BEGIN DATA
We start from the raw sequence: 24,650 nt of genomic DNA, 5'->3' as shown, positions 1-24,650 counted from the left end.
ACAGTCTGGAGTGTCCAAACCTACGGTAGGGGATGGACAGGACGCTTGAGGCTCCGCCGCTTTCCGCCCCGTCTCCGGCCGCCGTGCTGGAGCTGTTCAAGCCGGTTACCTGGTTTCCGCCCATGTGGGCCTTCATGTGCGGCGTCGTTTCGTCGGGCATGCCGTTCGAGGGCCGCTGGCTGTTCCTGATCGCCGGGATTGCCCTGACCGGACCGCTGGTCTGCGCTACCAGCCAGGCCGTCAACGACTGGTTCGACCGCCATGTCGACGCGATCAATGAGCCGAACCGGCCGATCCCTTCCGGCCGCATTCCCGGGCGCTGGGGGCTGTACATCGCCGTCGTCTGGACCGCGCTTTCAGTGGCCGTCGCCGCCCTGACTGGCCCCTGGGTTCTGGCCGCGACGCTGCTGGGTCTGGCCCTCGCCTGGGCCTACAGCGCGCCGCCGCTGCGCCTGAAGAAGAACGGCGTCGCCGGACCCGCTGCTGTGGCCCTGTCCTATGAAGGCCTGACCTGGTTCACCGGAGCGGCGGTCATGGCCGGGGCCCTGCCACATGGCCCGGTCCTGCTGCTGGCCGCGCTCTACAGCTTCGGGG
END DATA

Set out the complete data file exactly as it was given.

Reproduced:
We start from the raw sequence: 24,650 nt of genomic DNA, 5'->3' as shown, positions 1-24,650 counted from the left end.
ACAGTCTGGAGTGTCCAAACCTACGGTAGGGGATGGACAGGACGCTTGAGGCTCCGCCGCTTTCCGCCCCGTCTCCGGCCGCCGTGCTGGAGCTGTTCAAGCCGGTTACCTGGTTTCCGCCCATGTGGGCCTTCATGTGCGGCGTCGTTTCGTCGGGCATGCCGTTCGAGGGCCGCTGGCTGTTCCTGATCGCCGGGATTGCCCTGACCGGACCGCTGGTCTGCGCTACCAGCCAGGCCGTCAACGACTGGTTCGACCGCCATGTCGACGCGATCAATGAGCCGAACCGGCCGATCCCTTCCGGCCGCATTCCCGGGCGCTGGGGGCTGTACATCGCCGTCGTCTGGACCGCGCTTTCAGTGGCCGTCGCCGCCCTGACTGGCCCCTGGGTTCTGGCCGCGACGCTGCTGGGTCTGGCCCTCGCCTGGGCCTACAGCGCGCCGCCGCTGCGCCTGAAGAAGAACGGCGTCGCCGGACCCGCTGCTGTGGCCCTGTCCTATGAAGGCCTGACCTGGTTCACCGGAGCGGCGGTCATGGCCGGGGCCCTGCCACATGGCCCGGTCCTGCTGCTGGCCGCGCTCTACAGCTTCGGGG